"Factor (4) at least glances at the distinction we noted earlier between substitute and complementary copying, since the latter does not impair the potential market or value of the copyrighted work except insofar as it criticizes the work, which is the opposite of taking a free ride on its value."

As I said in my only serious attempt to learn copyright law (an Essay on Fair Use and Haiku):

[A]lthough having a commercial purpose does not exclude a finding of fair use or necessarily even weigh against it, having no commercial purpose (or little commercial expectation) is another important advantage. The Sundeman court, citing the Supreme Court's Campbell opinion (the "Pretty Woman"/2 Live Crew case), noted: "If, indeed, commerciality carried presumptive force against a finding of fairness, the presumption would swallow nearly all of the illustrative uses listed in the preamble paragraph of § 107, including news reporting, comment, criticism, teaching, scholarship and research, since these activities are generally conducted for profit in this country. Campbell, 510 U.S. at 584."

Kevin J. Heller

David and Abnu,

I think you both do an excellent job discussing the parody issues; but does it affect your arguments at all that Guthrie's work may have been subject to a 28 year copyright and borrowed heavily from a prior work (JibJab, Guthrie & Carter)?

David Giacalone

Thanks, Kevin. I wasn't trying to resolve the JibJab infringement question -- people far more knowledgeable and interested can join that debate. It does seem, however, that weaknesses in a copyright should be factored into the sensitive balancing determination of fair use, even if the copyright is not actually overturned.

In the Mattel Blender Barbie case, the 9th Circuit discusses the debt that all works have to prior efforts MATTEL INC. v WALKING MOUNTAIN (9th Cir. Ct. App., Dkt. 01-56695, 12-29-03):

[1] Consistent with its policy goals, however, the Copyright Act recognizes certain statutory exceptions to protections on copyrights. At its core, the Act seeks to promote the progress of science and art by protecting artistic and scientific works while encouraging the development and evolution of new works. See Campbell v. Acuff-Rose Music, Inc., 510 U.S. 569, 575-76 (1994). Recognizing that science and art generally rely on works that came before them and rarely spring forth in a vacuum, the Act limits the rights of a copyright owner regarding works that build upon, reinterpret, and reconceive existing works. See id. at 575-77 (“[F]ew, if any, things . . . are strictly new and original throughout. Every book in literature, science and art, borrows, and must necessarily borrow . . . .” (quoting Emerson v. Davies, 8 F. Cas. 615, 619 (C.C.D. Mass. 1845) (No. 4,436)). The fair use exception excludes from copyright restrictions certain works, such as those that criticize and comment on another work. 17 U.S.C. § 107. See also Dr. Suess Enters., L.P. v. Penguin Books USA, Inc., 109 F.3d 1394, 1399 (9th Cir.) (holding that fair use “permits courts to avoid rigid application of the copyright statute when, on occasion, it would stifle the very creativity which that law is designed to foster”), cert. dismissed, 521 U.S. 1146 (1997).

Abnu

Kevin: In answer to your question, I can do no better in this short space than to refer you to David Kipen's entertaining review of Professor Lessig's book Free Culture -- How Big Media Uses Technology and the Law to Lock Down Culture and Control Creativity. In the review, titled "Confessions of a copyright warrior The Bono factor: Is a dead musician's legacy interfering with free speech?" he writes:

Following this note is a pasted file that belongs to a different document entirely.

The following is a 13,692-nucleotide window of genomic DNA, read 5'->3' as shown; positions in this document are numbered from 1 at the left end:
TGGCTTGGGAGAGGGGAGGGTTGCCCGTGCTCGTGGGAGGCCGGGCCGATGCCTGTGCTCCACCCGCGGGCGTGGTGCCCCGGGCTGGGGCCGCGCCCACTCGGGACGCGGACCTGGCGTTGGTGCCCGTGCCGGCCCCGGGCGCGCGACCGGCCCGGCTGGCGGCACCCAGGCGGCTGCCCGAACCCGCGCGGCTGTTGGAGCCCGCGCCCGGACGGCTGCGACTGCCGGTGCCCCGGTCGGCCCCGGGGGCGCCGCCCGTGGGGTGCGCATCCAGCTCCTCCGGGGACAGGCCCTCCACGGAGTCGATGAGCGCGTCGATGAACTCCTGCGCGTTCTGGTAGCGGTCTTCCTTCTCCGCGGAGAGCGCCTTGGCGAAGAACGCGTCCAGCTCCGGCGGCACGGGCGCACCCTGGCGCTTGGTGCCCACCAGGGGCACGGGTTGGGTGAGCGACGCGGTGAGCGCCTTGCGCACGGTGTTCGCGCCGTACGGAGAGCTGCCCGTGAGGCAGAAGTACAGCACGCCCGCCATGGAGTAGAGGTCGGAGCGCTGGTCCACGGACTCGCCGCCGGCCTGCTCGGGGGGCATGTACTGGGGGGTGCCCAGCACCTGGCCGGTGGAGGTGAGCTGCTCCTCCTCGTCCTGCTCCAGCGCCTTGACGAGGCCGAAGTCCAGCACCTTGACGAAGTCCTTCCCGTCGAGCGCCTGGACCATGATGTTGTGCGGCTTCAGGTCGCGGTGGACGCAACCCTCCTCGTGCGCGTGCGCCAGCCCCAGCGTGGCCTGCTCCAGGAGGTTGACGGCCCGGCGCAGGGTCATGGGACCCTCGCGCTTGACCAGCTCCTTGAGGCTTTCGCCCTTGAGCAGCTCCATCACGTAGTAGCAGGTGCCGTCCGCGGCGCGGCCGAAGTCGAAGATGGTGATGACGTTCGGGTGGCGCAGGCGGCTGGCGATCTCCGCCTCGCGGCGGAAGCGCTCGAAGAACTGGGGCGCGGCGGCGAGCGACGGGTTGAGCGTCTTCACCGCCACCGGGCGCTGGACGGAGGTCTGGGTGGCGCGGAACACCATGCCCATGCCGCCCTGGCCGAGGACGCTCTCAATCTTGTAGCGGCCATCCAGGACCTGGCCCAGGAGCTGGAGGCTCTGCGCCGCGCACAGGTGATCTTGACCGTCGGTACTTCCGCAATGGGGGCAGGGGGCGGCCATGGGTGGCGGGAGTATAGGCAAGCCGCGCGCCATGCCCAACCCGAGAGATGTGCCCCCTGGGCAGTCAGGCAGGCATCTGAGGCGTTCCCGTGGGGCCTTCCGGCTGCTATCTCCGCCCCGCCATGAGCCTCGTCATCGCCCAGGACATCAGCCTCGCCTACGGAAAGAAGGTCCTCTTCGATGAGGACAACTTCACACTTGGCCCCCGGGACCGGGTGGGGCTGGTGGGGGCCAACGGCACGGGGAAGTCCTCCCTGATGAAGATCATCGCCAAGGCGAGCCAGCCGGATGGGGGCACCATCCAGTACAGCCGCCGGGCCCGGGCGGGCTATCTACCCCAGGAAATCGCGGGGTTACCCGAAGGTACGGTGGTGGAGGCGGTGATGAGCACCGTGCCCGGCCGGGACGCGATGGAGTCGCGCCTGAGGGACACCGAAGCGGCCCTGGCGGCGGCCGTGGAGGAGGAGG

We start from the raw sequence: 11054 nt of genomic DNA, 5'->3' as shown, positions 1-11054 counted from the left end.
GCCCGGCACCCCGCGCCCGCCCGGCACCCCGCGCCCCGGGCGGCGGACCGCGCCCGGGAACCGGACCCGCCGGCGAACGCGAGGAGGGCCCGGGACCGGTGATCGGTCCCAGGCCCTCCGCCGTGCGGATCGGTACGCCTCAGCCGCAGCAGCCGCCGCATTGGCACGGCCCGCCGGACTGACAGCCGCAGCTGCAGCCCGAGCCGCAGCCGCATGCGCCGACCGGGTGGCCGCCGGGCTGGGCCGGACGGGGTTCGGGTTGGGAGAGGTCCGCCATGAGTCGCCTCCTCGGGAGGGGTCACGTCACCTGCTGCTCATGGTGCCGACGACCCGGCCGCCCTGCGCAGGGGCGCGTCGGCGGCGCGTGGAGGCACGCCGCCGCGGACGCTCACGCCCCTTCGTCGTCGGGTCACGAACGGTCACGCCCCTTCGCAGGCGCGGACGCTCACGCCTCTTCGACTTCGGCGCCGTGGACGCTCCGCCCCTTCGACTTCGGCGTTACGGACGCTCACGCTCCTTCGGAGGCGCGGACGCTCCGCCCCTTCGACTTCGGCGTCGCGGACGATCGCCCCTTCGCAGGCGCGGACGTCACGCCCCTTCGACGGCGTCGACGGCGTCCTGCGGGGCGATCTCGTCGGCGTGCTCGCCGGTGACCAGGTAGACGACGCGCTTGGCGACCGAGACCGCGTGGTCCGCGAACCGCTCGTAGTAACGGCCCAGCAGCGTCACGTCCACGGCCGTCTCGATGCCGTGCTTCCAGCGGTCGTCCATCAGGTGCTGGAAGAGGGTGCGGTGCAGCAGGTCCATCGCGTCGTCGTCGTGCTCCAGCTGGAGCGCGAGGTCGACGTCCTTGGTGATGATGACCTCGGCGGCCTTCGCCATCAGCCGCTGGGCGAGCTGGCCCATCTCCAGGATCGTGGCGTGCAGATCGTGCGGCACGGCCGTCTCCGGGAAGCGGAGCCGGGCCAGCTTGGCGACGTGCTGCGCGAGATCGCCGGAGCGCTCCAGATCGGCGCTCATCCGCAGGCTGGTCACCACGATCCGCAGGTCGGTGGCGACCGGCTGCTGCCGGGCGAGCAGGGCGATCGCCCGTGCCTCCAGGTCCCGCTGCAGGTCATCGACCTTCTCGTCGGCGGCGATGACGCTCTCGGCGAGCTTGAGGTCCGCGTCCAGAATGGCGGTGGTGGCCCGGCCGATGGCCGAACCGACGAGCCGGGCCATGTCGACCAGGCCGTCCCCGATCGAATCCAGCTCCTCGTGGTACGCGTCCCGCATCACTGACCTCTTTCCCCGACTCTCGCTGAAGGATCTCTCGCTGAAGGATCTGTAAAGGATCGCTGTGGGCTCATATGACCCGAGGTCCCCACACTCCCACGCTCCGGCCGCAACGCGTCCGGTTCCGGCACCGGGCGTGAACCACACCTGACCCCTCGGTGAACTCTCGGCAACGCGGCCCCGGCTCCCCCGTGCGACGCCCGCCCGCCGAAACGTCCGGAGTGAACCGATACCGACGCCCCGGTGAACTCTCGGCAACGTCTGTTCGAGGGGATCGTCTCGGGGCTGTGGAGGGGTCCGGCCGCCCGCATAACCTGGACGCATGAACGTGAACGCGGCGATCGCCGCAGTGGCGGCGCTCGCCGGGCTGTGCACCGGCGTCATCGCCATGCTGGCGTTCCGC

So why should we, or anybody else besides constitutional lawyer-scholars like Lessig, care about this? Because creativity, like evolution, advances by adapting. Look at some of the greatest English-language writers of the last century. Virginia Woolf borrowed from James Joyce. Joyce borrowed from everybody since Homer, and not a few people before. Virtually nobody creates in a vacuum. Writers create by tinkering with their precursors, by forever working variations, by introducing the chance elements that make a thing new. Take what comes to you, and fiddle with it at every chance -- for art, has there ever been a more reliable combination?

Unfortunately, according to Lessig, tinkerers with copyright legislation work the same way. The framers of the Constitution adapted an existing British law and limited the original American copyright term to 14 years, but Congress has been extending it ever since -- sparingly at first, later much less so. In just the past four decades, American law has enlarged the term and dominion of copyright 11 times. Every time copyright is extended, the public domain is correspondingly diminished.

A brief history of copyright in America, a timeline of legislative and judicial tinkering with the law, can be found here in a review of how copyright protection has extended from 14 years, to 28 years, to something approaching "forever, less a day" as Lessig fears.

As David says, greater minds will sort out how the law and legal precedents apply to the JibJab case that has received so much discussion in the blawgosphere. And lots of media attention. There's a variety of opinions and reasoned arguments on both sides of that dispute.

But, what about The Doors? Unfortunately, the judiciary can give us opinions only for facts that come before the courts. Fortunately, we are not under any judicial constraint on this weblog. I really wanted to learn something from smart intellectual property lawyers and law professors who might offer opinions or speculation on the legality of the "Run Linspire" advertisement, because it seems less likely that this example will be litigated. If such a so-called parody were legal, would it ever make sense for an advertiser to pay for the use of creative work like Microsoft did for "Start Me Up" -- if they could "create" a parody of the song without permission or compensation?

David Giacalone

In the absence of answers from smart IP lawyers, or even suave PI lawyers, I will opine that "Run Linspire" seems far more like expropriating the familiarity/goodwill of an existing work for purely commercial purposes, than like adding to the prior work by parodying the work or using it as the basis for satire. I don't think the copyright holder should be able to prevent such a use, but good policy and fairness suggest that some reasonable compensation should be paid.